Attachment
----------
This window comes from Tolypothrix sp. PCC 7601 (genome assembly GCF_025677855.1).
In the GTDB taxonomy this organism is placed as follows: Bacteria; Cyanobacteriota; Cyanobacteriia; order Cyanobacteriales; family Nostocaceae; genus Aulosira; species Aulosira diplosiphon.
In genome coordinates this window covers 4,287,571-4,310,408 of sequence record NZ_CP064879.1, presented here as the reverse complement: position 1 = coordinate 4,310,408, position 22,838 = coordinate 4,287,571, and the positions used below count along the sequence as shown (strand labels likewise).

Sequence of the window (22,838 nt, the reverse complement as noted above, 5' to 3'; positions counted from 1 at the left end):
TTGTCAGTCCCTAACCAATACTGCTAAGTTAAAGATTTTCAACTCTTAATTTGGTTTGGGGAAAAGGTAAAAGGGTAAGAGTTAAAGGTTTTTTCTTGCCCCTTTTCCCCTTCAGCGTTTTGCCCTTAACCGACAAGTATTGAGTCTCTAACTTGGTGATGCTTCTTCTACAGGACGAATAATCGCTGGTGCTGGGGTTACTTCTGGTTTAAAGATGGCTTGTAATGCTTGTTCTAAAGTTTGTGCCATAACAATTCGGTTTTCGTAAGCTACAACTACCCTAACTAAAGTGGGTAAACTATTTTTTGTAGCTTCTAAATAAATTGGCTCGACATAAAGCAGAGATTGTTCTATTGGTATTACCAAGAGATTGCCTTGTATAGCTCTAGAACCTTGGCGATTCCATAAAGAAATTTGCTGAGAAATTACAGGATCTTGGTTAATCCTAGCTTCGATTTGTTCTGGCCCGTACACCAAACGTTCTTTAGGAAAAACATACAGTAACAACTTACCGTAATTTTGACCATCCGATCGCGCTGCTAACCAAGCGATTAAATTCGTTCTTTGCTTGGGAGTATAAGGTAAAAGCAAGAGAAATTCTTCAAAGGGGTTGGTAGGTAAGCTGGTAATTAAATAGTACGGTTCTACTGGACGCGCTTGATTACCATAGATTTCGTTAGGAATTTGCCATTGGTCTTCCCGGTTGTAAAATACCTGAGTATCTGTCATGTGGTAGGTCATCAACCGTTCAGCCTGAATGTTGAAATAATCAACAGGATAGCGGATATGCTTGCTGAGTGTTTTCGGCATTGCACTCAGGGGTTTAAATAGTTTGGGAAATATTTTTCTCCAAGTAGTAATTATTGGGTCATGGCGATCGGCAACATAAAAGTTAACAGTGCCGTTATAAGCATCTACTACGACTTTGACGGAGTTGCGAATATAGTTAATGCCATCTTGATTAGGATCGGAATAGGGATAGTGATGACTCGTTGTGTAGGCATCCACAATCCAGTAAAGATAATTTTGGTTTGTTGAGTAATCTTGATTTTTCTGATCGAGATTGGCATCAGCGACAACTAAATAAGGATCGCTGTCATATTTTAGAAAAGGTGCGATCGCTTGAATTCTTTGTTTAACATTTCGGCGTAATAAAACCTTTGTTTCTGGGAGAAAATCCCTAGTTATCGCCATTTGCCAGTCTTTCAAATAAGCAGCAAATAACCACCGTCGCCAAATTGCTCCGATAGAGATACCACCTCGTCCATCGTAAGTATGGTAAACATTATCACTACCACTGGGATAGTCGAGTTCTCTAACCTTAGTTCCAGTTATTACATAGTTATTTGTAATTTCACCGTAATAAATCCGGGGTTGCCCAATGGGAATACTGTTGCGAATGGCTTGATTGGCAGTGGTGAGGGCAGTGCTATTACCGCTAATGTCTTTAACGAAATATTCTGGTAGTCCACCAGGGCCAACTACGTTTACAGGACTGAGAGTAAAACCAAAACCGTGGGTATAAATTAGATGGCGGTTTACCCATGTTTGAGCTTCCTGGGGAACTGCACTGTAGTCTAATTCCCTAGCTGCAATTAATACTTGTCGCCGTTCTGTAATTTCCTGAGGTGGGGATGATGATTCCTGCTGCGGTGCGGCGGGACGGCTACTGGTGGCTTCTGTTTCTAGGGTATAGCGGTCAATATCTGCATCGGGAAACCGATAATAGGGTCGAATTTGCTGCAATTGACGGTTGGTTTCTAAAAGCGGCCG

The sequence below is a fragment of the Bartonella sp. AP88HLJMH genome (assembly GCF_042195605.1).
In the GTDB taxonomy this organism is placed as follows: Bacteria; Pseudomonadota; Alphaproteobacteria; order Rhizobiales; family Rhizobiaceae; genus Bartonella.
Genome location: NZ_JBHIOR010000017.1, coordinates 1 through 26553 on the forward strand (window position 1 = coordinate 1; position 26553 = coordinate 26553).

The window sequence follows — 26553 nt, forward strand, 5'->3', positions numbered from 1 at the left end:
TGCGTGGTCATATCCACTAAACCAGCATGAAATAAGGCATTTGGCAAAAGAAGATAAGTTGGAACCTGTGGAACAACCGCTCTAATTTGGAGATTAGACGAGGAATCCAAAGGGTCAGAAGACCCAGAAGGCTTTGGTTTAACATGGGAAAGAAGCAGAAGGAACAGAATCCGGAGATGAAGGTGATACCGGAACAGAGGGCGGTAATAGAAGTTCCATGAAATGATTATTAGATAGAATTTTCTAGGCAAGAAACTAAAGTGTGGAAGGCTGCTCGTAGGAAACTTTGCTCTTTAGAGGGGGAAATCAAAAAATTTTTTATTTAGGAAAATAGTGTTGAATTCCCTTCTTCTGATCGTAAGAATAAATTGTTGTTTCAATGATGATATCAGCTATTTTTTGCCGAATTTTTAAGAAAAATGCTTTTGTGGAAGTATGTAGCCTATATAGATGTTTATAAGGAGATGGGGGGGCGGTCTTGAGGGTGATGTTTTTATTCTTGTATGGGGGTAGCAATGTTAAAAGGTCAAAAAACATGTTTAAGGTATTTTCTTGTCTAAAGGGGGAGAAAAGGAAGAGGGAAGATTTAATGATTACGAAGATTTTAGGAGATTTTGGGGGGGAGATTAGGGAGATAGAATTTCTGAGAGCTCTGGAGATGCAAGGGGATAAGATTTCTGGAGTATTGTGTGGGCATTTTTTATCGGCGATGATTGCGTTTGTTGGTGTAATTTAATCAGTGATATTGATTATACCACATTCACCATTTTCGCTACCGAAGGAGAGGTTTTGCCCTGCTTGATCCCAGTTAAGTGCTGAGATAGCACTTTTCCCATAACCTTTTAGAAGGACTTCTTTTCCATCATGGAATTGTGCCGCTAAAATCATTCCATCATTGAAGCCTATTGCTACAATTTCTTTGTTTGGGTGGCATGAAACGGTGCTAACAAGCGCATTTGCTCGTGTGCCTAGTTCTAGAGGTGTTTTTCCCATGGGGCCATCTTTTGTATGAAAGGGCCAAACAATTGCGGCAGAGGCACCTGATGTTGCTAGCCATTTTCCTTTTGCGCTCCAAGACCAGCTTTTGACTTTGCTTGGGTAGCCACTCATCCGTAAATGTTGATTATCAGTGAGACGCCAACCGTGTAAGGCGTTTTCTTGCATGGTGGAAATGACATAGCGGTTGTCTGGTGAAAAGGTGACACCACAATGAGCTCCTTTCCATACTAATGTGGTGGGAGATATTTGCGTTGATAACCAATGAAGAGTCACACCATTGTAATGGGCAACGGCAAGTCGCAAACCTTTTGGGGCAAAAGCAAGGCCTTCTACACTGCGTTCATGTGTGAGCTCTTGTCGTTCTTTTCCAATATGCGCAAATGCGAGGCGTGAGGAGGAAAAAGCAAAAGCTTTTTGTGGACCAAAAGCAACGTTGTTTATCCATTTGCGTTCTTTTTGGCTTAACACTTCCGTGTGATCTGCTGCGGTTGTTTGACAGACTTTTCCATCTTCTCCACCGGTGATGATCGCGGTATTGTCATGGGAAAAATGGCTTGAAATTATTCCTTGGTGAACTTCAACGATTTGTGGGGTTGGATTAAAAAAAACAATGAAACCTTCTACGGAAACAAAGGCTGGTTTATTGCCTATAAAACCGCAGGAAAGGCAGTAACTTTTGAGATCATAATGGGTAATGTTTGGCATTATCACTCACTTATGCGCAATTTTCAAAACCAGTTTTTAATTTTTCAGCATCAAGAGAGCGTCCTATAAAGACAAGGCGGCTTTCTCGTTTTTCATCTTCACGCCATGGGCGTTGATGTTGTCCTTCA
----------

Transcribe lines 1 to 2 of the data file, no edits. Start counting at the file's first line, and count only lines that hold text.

This window comes from Tolypothrix sp. PCC 7601 (genome assembly GCF_025677855.1).
In the GTDB taxonomy this organism is placed as follows: Bacteria; Cyanobacteriota; Cyanobacteriia; order Cyanobacteriales; family Nostocaceae; genus Aulosira; species Aulosira diplosiphon.